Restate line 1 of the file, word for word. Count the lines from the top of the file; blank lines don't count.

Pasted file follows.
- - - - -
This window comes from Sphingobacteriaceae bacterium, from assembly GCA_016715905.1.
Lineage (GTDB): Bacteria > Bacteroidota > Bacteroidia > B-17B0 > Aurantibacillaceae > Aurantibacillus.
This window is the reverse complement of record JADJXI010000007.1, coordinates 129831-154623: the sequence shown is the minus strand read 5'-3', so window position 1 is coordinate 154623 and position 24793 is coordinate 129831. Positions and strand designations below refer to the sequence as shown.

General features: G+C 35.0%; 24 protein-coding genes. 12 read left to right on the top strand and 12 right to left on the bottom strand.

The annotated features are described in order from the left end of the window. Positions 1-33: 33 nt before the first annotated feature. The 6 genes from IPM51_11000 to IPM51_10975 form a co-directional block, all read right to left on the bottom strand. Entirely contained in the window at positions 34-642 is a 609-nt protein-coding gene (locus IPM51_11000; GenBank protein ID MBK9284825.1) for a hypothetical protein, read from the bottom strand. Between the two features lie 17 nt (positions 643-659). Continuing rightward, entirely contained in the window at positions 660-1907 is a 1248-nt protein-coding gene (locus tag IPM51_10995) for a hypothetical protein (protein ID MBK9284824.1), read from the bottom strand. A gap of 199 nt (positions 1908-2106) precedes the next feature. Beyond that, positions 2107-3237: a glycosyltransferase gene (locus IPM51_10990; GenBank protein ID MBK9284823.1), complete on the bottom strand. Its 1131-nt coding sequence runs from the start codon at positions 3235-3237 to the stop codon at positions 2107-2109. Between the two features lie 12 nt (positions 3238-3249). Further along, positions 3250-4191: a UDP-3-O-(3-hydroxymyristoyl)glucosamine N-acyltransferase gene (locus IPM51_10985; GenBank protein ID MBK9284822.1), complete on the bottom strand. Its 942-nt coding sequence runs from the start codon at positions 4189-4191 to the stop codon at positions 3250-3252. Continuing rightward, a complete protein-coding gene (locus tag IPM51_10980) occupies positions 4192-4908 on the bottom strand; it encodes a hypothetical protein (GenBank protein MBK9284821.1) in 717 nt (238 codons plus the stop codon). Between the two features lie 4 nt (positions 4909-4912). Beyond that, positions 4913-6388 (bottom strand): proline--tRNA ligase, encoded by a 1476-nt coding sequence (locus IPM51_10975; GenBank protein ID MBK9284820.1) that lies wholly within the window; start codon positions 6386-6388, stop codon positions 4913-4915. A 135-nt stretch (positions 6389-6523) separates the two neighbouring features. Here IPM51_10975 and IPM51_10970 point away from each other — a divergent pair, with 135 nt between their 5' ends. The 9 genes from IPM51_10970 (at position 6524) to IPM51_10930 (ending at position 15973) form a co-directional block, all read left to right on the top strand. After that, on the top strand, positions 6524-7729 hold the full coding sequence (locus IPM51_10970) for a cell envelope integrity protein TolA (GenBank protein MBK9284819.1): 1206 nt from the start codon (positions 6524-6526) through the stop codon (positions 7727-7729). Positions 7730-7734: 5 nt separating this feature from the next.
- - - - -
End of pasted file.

This window comes from Sphingobacteriaceae bacterium, from assembly GCA_016715905.1.